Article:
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How would you describe the availability and cost of groceries and household supplies relative to your home country?

Most things you can think of are available- chicken, beef, lamb(there is even "pork rooms" in some of the grocery stores but pork is extremely expensive $20 for a pack of bacon for example, but it is available); cheese (parmesan, cheddar, feta, cottage, cream). Some American brands of food are available but can be pricey (Fritos chips; Bob's Red Mill Oats; Hershey's chocolate and chips; Brownie and Pancake mixes and maple syrup; Tex-Mex stuff like taco seasoning; tortillas, salsa etc are all available but are higher priced). There is barely any organic food, so you can scratch that off your list. There is a lot of locally grown fruits and veggies, which are very cheap but not always the greatest flavor and quality. You have to follow what is in season and buy that cheaply. There are many imported fruits and veggies, but again very pricey (e.g. sweet potatoes imported from the USA- about 4 OMR/bag= $12) Around Thanksgiving there are whole frozen turkeys available for around $6/pound) and around Christmas there is ham in the "pork room" which will easily set you back $120. If you eat the food that locals eat it can be very cheap (meats, curries, a lot of rice). Grocery stores are always well stocked. Rarely have some items disappeared off the shelves for a couple of weeks, but then were back on. - Aug 28, 2017
Things tend to be a bit pricey. Everything is imported so that keeps prices higher. On the bright side, just about everything is available, if you search and pay the imported price. - Oct 25, 2014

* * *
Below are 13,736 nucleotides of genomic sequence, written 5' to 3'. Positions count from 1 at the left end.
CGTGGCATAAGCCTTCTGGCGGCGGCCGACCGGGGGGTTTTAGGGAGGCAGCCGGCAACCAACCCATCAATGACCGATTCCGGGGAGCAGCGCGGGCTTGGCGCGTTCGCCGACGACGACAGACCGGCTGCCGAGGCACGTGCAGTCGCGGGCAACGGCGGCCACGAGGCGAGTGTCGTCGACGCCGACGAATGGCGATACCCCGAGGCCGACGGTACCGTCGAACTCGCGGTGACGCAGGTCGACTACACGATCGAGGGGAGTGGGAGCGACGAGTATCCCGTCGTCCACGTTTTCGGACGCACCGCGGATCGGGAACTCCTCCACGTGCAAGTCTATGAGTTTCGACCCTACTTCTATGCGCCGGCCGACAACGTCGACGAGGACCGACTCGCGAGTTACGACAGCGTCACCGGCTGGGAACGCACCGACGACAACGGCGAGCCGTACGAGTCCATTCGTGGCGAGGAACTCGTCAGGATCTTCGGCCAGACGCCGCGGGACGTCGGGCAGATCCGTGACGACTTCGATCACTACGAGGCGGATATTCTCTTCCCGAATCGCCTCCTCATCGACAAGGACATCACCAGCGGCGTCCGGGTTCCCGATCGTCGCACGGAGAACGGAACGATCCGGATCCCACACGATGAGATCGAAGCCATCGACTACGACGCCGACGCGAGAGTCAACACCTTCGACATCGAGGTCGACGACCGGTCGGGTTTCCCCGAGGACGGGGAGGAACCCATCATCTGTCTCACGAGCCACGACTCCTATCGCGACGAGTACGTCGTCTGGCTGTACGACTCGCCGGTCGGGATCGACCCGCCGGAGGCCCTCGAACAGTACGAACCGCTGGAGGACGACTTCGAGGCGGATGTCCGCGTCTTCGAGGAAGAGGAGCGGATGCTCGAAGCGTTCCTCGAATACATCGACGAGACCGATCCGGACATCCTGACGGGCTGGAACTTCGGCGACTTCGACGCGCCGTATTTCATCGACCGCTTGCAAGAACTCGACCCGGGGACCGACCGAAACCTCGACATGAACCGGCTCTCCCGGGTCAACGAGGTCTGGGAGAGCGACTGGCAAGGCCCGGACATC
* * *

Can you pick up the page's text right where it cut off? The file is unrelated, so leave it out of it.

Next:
Groceries are generally more costly than Washington D.C., but local preferences can be truly affordable. Regional produce in season and fish are the budget buys. American and British products are widely available, but tend to be costly. - Jun 7, 2012
Everything is available here, but at a cost. It would almost be better if all these western products aren't here, because then I would not be tempted to buy them at triple the cost. The same raspberries that come from Watsonville, CA that you would buy at a US grocery store are available here, but they cost $12. Peanut butter, pop tarts, US cereals, cool whip all are available here, you just pay for it. - May 3, 2012
Expensive...COLA does not cover it. But the $1.13 a gallon for gas makes up for it. - Aug 25, 2011
You can get just about anything you want for a price. - Feb 20, 2011
Groceries cost a fortune! Not triple, but like 9-10 times more expensive. If you can learn to use some of the GCC products that is better. But to be honest, even that is expensive in Oman, because most isn't produced there. Get local checken. They do a great job trimming it up and it can be found in every grocery store. Most of the time you will find yourself jumping from store to store just to get the normal stuff on your list. It takes a lot of time and energy and can be tiring especially in the heat. - Apr 1, 2010